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Subchapter 7. General Industry Safety Orders
Group 3. General Plant Equipment and Special Operations
Article 13. Agricultural Operations

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§3449. Outdoor Agricultural Operations During Hours of Darkness (Between Sunset and Sunrise).

(a) Illumination. Outdoor agricultural operations taking place between sunset and sunrise shall be illuminated at levels no less than the levels stated in Table 1. Illumination levels for task lighting shall be measured at the task/working surface, in the plane in which the task/work surface is present. Illumination levels for area lighting shall be measured at approximately 30 inches above the floor or other horizontal, vertical or sloped surface on or through which the employee walks, works or gains access to a work area.
NOTE: The illumination levels required in Table 1 may be provided by one or more light source (e.g. lamp mounted on equipment, vehicles, or personal hands free portable lighting) or a combination of methods.
(1) The employer shall provide and maintain hands-free portable personal lighting or area lighting or both to employees.
Table 1 - Illumination Levels
Operations, Areas or Tasks
Poultry harvesting or catching operations.
Meeting area and meal/rest area.
Outdoor agricultural operations except where otherwise specified in this table.
Pathways leading to and around restrooms and drinking water.
Inside restroom facilities.
Storage areas accessed by employees.
Intermittently exposed or exposed point of operation equipment, covered under
Group 8. Points of Operation and Other Hazardous Parts of Machinery.
Operationally visible moving parts of machinery covered under Group 6. Power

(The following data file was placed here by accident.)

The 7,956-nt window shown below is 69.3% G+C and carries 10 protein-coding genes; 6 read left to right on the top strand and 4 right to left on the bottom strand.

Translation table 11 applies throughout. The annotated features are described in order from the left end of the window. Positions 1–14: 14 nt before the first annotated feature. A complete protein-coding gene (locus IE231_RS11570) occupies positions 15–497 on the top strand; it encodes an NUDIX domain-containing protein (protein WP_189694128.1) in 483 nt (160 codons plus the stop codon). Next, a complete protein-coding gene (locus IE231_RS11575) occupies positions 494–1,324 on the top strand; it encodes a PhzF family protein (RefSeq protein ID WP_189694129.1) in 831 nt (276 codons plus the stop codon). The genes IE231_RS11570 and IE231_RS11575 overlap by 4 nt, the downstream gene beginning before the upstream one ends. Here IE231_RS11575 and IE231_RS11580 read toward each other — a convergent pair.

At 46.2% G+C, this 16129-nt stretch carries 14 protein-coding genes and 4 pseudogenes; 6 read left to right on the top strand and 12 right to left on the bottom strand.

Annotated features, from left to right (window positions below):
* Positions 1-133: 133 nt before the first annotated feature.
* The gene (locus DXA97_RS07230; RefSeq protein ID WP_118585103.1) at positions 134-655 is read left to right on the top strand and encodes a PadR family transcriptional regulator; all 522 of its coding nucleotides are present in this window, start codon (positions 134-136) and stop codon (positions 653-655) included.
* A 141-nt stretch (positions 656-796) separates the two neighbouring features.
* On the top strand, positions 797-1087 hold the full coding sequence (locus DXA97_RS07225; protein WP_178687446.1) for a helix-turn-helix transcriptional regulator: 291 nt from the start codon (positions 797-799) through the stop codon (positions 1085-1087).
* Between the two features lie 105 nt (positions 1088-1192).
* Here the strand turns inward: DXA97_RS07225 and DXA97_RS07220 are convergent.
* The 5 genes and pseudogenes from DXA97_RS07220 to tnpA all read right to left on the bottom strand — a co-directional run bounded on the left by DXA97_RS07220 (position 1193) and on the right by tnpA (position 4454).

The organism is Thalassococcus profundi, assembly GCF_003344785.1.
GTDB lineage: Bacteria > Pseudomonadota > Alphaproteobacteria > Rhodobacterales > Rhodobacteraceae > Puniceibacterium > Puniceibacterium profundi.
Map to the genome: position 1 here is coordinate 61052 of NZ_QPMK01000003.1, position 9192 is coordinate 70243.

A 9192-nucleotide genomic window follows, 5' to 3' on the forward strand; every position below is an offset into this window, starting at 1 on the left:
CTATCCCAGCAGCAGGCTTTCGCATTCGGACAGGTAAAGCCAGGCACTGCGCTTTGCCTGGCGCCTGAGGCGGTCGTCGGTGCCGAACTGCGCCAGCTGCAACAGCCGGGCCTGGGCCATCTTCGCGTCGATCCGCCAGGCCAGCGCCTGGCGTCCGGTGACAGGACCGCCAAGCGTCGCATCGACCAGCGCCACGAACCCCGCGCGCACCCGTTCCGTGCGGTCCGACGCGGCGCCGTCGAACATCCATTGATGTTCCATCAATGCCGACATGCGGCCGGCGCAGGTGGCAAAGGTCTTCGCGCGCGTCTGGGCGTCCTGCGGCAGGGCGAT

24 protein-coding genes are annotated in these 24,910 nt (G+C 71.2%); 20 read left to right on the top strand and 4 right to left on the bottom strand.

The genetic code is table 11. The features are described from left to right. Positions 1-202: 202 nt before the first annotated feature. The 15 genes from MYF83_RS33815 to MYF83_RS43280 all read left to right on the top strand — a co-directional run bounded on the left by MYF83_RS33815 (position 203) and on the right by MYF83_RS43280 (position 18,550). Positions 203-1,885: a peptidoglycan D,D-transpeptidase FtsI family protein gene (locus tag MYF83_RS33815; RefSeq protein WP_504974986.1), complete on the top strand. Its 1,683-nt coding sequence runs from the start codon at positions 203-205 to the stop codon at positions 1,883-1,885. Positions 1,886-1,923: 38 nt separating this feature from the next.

Transmission, Prime Movers, and Machine Parts of the General Industry Safety Orders.
Task lighting for agricultural operations that involve the use of tools that can
potentially cause cuts, lacerations, or punctures.
Task lighting for maintenance work on equipment.
NOTES to Subsection (a):
NOTE 1: Area lighting should be set up in a manner that minimizes glare to the workers (selection of lamps, shielding, proper adjustment of the beam angle, glare avoidance screens).
NOTE 2: See Non-mandatory appendix for additional information regarding selecting light sources.
EXCEPTION to Subsection (a): In order to prevent glare while vehicles are traveling on farm roads, additional lighting installed to meet Table 1 does not need to be activated.
(b) Safety meetings. Supervisory employees shall conduct a safety meeting at the beginning of each shift to inform employees of the location of the restrooms, drinking water, designated break areas, nearby bodies of water, and high traffic areas.
NOTE to Subsection (b): Safety meetings are part of the implementation of Section 3203(a)(3).
(c) The employer shall provide and require workers to wear Class 2 high visibility garments meeting the requirements of Section 3380(e) and conforming to specifications of American National Standard for High-Visibility Safety Apparel and Accessories, (ANSI/ISEA) 107-2015, which is hereby incorporated by reference, for work activities between sunset and sunrise.
NOTE to Subsection (c): See Sections 3380, Personal Protective Devices and 3383(b), Body Protection.
Non-Mandatory Appendix to Section 3449
This Appendix serves as a guide to employers in selecting light sources or lamps.